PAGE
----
BEIRUT — Lebanon hailed on Tuesday Israel's decision to quit the south but warned the Jewish state to expect turbulent borders if the withdrawal precedes a peace agreement.

On Monday, Israel formally told the United Nations it intends to end its 22-year-old occupation by July 7, prompting fresh warnings from Beirut of a surge in violence if withdrawal occurs without a peace deal with Lebanon's political master, Syria.

Lebanese Prime Minister Selim al-Hoss said the retreat was a landmark victory. "For the first time in the history of the Arab-Israeli conflict, Israel is forced to leave Arab territories," Hoss said.

But separately he warned that only peace would guarantee an orderly withdrawal and secure borders for Israel, adding that Lebanon refused to be responsible for any frontier violence or the fierce Israeli reprisals likely to follow.

"If Israel, one of the Middle East's biggest military powers, cannot keep its border with Lebanon secure, how can it hold Lebanon responsible?" he was quoted as saying. "Border security is linked to stability, and this cannot be achieved without a comprehensive peace settlement.

"Since Israel is avoiding a peace, it is totally responsible for any breaches of the border. An agreement ensures an orderly, problem-free withdrawal. We would have liked the withdrawal to occur within the framework of an agreement," Hoss added.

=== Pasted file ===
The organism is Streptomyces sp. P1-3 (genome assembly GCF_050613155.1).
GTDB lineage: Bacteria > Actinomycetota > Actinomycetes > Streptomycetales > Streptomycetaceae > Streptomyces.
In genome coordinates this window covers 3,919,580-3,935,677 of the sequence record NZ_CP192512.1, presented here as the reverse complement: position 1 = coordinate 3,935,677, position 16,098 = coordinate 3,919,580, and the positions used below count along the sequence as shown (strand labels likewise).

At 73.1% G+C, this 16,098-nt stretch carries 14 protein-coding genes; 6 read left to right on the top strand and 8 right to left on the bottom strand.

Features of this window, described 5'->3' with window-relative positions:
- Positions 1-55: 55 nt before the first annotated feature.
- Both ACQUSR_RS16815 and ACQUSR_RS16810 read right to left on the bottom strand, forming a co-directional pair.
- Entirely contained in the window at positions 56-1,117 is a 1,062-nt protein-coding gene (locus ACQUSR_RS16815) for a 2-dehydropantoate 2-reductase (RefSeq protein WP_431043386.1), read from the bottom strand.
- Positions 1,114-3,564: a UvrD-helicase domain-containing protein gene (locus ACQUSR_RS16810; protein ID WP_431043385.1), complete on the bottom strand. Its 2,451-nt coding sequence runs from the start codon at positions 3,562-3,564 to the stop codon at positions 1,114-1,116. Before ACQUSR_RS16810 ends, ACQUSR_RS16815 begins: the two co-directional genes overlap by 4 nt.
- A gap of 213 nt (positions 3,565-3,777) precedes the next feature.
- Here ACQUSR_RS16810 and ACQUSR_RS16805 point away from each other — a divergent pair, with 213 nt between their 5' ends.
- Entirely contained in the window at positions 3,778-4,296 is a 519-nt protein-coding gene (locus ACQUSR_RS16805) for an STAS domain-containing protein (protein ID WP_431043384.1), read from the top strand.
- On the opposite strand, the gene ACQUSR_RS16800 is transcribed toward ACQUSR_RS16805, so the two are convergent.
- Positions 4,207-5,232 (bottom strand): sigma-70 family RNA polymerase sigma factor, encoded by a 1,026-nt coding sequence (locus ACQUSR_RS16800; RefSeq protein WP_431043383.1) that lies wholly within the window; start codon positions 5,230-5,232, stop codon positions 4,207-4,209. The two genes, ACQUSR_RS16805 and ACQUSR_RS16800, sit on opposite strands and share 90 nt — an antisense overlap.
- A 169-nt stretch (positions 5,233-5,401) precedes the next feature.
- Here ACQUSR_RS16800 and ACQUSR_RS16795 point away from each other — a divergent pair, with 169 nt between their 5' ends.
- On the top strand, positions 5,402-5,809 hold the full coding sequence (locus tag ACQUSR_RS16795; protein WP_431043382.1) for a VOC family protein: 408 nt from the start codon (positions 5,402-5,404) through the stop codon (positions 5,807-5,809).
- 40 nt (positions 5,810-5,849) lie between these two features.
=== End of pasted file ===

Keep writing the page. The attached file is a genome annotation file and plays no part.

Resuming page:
South Lebanon is the Middle East's last active battlefront, with guerrillas fighting Israel's occupation. Lebanese President Emile Lahoud has raised the specter of attacks on Israel by Palestinians from Lebanon — reviving an image from Lebanon's civil war.

Israeli Prime Minister Ehud Barak, under internal pressure to end losses, vowed to quit what many Israelis call a quagmire. Barak said he wanted to leave as part of peace with Syria but after failed negotiations, decided to withdraw unilaterally.

Syrian-Israeli peace talks broke down in January over Israeli reluctance to discuss returning the Golan Heights, occupied since 1967. A summit meeting between President Clinton and Syrian President Hafez al-Assad last month failed to revive negotiations.

Damascus supports the Hezbollah guerrillas fighting Israel. Its influence had been seen as pressure on Israel to return the Golan — a bargaining chip Israel said it would neutralize by withdrawal.

On Tuesday, a foreign ministry spokesman in Damascus said Syria was pleased for Lebanon, but wanted Israel to implement all U.N. resolutions calling for return of occupied Arab land.

Some official media suggested Israel had a "wicked plan" to redeploy. "The Israeli withdrawal will not be complete and leave the door open for more trouble," wrote Fouad Mardoud, editor in chief of the official Tishreen Times.

However, in a letter to U.N. Secretary-General Kofi Annan, Foreign Minister David Levy said withdrawal would be to the international border and would be implemented in one phase.

Beirut's An-Nahar newspaper, in a front-page editorial, tempered its exuberance at the withdrawal with concern.

"This moment of joy is coupled with a great deal of caution," wrote Sahar Baasiri. "Israel has turned its implementation of U.N. resolution 425 into a ball of fire which it has thrown in our hands, but it should know that we can throw it right back."